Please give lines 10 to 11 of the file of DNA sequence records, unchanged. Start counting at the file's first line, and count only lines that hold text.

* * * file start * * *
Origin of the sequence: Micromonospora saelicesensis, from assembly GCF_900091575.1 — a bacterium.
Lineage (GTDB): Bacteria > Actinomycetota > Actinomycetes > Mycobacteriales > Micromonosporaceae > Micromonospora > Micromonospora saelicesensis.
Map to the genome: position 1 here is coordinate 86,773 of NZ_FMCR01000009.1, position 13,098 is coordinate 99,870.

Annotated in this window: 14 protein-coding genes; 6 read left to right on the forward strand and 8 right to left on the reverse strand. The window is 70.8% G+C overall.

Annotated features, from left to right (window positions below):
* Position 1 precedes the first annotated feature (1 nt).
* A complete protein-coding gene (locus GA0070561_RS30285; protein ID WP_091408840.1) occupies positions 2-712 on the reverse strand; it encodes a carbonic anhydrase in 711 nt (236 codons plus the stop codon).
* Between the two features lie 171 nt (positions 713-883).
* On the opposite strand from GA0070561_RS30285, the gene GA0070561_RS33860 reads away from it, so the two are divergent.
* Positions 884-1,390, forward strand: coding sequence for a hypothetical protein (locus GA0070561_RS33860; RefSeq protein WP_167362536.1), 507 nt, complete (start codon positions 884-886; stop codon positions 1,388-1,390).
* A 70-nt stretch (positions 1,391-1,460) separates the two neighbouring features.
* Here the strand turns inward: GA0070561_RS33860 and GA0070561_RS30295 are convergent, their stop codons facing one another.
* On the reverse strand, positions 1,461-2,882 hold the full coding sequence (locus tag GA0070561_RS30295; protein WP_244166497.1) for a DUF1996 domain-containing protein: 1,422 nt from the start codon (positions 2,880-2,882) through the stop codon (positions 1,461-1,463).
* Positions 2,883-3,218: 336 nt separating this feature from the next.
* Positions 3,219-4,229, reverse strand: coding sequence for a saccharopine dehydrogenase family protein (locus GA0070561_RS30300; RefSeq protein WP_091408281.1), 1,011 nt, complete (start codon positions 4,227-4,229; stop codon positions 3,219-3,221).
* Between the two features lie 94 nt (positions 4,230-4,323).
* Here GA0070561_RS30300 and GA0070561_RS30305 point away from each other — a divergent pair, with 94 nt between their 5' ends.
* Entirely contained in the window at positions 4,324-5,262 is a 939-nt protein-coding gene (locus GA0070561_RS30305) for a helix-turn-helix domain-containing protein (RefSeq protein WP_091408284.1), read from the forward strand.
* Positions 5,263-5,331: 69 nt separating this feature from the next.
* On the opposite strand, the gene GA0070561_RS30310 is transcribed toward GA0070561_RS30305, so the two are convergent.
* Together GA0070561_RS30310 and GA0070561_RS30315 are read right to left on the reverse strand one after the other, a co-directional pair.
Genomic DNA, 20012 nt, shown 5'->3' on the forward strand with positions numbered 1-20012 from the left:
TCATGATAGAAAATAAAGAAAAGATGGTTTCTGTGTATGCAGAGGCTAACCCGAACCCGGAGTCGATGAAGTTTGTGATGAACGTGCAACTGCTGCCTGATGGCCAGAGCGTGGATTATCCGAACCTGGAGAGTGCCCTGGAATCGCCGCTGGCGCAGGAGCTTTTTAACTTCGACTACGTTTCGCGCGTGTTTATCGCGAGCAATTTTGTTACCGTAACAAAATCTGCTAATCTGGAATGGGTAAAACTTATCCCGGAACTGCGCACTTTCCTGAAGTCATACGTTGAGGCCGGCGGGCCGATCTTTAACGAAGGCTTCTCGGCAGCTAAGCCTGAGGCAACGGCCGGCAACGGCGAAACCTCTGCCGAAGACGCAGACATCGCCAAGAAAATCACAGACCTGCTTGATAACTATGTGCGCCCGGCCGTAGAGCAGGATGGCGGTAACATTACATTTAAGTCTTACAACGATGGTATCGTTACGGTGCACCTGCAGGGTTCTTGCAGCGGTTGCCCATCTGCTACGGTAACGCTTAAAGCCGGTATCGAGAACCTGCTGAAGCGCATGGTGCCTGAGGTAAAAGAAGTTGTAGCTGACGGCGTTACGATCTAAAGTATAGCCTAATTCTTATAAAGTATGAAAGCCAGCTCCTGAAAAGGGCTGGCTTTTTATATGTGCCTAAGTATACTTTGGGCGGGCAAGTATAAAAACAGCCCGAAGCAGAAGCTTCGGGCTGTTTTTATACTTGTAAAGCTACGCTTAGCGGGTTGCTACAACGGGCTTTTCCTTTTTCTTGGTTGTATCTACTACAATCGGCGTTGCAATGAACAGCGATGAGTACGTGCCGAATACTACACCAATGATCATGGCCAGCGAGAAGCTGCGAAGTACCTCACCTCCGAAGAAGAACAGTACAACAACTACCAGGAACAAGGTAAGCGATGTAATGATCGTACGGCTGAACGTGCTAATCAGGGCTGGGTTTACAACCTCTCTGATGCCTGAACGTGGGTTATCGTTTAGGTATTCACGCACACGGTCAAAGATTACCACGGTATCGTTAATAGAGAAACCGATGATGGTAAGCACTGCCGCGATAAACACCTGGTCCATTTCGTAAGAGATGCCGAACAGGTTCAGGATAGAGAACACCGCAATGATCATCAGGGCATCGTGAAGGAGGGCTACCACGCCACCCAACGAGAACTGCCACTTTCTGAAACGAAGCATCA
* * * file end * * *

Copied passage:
* Positions 884-1,390, forward strand: coding sequence for a hypothetical protein (locus GA0070561_RS33860; RefSeq protein WP_167362536.1), 507 nt, complete (start codon positions 884-886; stop codon positions 1,388-1,390).
* A 70-nt stretch (positions 1,391-1,460) separates the two neighbouring features.